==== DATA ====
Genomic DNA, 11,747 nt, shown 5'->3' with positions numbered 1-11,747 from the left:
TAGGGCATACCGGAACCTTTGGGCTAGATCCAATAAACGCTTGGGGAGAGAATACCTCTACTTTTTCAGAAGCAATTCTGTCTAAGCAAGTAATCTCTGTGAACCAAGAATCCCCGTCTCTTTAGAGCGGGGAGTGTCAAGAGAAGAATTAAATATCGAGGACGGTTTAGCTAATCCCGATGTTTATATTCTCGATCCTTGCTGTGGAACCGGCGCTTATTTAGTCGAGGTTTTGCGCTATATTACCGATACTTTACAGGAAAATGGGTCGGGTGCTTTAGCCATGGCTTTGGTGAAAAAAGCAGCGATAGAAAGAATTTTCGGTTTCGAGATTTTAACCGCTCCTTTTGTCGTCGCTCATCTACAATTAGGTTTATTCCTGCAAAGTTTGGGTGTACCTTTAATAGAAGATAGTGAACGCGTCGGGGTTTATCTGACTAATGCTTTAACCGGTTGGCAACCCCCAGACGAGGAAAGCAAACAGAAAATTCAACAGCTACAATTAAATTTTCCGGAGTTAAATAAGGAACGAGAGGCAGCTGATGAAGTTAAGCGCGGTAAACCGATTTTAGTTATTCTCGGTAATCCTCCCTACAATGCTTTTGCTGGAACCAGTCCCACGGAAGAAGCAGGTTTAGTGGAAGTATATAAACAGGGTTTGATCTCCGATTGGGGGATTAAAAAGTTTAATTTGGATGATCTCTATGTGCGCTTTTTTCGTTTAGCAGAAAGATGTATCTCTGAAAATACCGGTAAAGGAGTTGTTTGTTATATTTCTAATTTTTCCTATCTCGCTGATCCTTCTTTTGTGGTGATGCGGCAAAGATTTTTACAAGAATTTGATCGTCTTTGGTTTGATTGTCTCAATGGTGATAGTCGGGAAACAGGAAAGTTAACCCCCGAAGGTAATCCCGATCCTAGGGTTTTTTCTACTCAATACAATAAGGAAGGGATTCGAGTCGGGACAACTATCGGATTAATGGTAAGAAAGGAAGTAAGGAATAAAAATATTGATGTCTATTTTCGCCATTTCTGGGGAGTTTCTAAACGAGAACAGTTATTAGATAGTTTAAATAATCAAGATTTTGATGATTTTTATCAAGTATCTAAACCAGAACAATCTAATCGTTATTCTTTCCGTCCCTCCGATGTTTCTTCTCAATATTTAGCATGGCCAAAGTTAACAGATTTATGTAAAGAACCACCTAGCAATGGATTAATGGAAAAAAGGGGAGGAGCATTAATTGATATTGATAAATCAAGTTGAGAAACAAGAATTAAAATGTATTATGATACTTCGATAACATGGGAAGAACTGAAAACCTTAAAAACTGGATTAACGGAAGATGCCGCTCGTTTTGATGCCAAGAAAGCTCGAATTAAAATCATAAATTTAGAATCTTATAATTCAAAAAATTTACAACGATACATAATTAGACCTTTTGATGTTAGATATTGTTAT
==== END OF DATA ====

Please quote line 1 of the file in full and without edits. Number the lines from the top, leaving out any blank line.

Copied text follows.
Genomic DNA, 11,747 nt, shown 5'->3' with positions numbered 1-11,747 from the left: